Six Tips to Getting the Most out of Your Child’s Routines
WHILE YOUR CHILD’S ROUTINES CAN BE VERY HELPFUL, IMPLEMENTING THEM SUCCESSFULLY TAKES TIME, PATIENCE AND A LITTLE KNOW-HOW.
Contributed by PEP family support specialists, Lasondra Burks and Kim Perry
Why Your Child’s Routines are Important
We humans like routines. They create a structure to our days and provide a reassuring predictability to our lives. They anchor our activities, and they make us feel comfortable. Routines are not just nice to have; they are important for our mental health. Your child’s routines are no different.
For kids, especially those dealing with anxiety or other mental health issues, routines can provide a degree of comfort and certainty. When the world feels chaotic and unpredictable for kids, (as it clearly does right now as we navigate the evolving phases of the pandemic) parents can buffer the stress their children feel by establishing routines that will help them anticipate many aspects of their days.
There are several ideal times throughout the day where routines work well. Examples include when a child wakes up, when they get ready to go to school, at mealtimes and at bedtime. While routines can be very helpful, implementing them successfully takes time, patience, and a little know-how. Once you’ve created a routine for your child, there are a number of ways to help ensure it succeeds. Check out these six tips for getting the most out of your child’s routine.
Six Tips to Maximize Success
- Make sure you are regulated yourself. It will be very difficult for your child to benefit from the schedule you have created if you are not calm when you are guiding them through it. Before you start, check in with yourself on how you’re feeling. If you find yourself needing some support, check out this resource for some helpful tips on how parents can self-regulate.
- Prepare ahead of time. Nothing will throw a schedule off like not being able to find the things you need when you need them. Perhaps you’ve worked with your child on a morning routine that includes getting dressed and then eating breakfast. If the child is unable to find their shoes, your whole schedule may be derailed as you look for their footwear. Instead, prepare ahead of time and lay out clothes the night before. Make sure all the things you will need to successfully carry out the routine are available and where they are supposed to be.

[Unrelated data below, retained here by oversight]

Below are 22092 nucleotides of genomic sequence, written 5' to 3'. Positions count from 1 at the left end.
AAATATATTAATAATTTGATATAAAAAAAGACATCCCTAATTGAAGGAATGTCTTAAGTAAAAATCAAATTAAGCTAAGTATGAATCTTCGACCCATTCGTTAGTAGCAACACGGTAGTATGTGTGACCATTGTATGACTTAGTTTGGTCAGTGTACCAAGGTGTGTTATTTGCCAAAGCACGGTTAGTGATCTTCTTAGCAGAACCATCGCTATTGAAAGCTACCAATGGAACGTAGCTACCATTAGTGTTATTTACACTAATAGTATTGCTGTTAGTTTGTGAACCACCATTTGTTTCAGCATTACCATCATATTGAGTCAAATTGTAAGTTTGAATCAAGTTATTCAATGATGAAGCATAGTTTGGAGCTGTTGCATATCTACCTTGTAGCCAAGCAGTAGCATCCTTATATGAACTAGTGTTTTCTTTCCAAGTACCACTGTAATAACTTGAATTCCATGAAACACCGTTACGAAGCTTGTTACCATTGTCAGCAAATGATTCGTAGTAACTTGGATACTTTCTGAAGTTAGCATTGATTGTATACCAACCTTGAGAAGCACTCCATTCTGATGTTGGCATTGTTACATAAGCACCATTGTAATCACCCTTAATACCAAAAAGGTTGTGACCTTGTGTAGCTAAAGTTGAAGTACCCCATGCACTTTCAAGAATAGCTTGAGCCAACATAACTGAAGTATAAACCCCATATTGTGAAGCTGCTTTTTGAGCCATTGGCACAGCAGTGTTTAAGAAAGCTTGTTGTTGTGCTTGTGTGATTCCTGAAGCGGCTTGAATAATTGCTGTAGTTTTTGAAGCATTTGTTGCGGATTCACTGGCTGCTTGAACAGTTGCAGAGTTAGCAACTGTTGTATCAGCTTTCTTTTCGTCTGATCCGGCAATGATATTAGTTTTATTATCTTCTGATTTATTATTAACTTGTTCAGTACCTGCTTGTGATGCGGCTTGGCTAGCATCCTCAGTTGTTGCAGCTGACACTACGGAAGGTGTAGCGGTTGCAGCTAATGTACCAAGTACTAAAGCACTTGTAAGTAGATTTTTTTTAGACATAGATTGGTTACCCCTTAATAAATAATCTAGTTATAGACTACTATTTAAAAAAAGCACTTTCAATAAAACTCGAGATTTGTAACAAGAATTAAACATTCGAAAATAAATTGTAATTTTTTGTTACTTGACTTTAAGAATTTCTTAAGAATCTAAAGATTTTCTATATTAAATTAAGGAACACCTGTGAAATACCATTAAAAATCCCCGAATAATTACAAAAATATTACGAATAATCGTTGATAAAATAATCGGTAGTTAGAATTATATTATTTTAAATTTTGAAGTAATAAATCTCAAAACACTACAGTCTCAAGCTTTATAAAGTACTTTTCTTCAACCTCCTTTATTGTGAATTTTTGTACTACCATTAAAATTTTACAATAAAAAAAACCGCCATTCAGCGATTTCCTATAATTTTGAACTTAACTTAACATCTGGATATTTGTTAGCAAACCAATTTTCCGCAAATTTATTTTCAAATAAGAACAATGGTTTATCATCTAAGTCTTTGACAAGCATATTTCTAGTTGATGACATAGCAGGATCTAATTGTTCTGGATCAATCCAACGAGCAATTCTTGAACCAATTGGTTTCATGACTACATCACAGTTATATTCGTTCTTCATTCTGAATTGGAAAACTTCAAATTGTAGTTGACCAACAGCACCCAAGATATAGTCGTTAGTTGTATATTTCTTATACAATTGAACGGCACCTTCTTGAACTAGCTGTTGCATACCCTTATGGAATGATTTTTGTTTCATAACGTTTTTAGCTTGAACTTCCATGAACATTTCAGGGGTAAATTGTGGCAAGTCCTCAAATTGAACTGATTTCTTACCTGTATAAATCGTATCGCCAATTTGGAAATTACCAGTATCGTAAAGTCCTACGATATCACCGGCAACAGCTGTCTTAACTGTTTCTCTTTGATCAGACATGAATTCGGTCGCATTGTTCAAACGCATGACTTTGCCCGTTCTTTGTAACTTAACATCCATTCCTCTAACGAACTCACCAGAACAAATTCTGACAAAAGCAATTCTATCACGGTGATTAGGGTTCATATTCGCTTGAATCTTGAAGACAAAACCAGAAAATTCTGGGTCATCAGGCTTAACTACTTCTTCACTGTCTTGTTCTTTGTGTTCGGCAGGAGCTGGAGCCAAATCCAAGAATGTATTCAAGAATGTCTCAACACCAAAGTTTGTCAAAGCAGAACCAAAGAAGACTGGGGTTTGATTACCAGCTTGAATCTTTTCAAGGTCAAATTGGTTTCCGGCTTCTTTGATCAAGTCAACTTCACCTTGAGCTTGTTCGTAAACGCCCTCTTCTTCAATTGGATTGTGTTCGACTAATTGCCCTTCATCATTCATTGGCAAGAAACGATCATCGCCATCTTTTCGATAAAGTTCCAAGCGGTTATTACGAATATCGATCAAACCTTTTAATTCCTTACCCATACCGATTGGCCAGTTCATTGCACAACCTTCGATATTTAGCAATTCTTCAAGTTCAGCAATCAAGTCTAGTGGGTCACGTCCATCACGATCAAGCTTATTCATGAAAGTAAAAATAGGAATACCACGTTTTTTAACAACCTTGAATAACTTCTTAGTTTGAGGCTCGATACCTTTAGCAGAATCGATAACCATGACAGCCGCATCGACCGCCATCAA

- Use the Premack Principle. The Premack principle, often referred to as grandma’s rule, is when you use a desirable activity to reinforce a less desirable activity. In other words, have your child do a more difficult or undesirable task first. Then, once it’s done, allow them to do a more desirable task. As part of an after-school schedule, for example, you might have your child complete their homework first and then go outside to play. At bedtime, you might have them brush their teeth before you read them a story.
- Try visuals. There are many ways you can make a schedule more visual, such as a written checklist on a white board or pictures of the desired behaviors in order. There are also many online resources, such as this one from twinkl or this one from A Day in Our Shoes, that have printable schedules.
Another type of visual that can help with keeping to a schedule is a timer. If a child always runs out of time, the visual of sand in an hourglass can help them stay focused on the task.
- Remember each child is unique. Be flexible and use a little experimentation to see what techniques work well for your child. Perhaps your child loves the satisfaction of putting a check mark in a checkbox. A visual schedule that allows them to check off their activities once they are complete might be very motivating. Another child, however, may not be motivated in the same way by this visual prompt but will move willingly through a routine to get to a more desirable activity at the end.
It’s helpful to keep this principle in mind when developing the activities that are part of the routine, as well. For instance, some children may be “morning people” and jump out of bed full of energy. Others may need more time to wake up. A schedule that allows the first child to start their day by walking the dog may be rewarding and appropriate for that child. It probably wouldn’t be a good strategy with the second. Instead, the second child may need a gentle wake up warning and a few extra minutes to stay in bed before getting up. Your child’s routines should reflect their uniqueness this way.
- Involve the child in developing the schedule. Not only does it help you understand what a child prefers, involving the child creates buy-in. If they helped create it, they are more likely to stick to it.
These tips can help you create successful routines for your children and teens, which will help them anticipate their days. The repetitive nature of doing the same thing day after day, is comforting to kids and provides structure. Predictable structure helps them to self-regulate.
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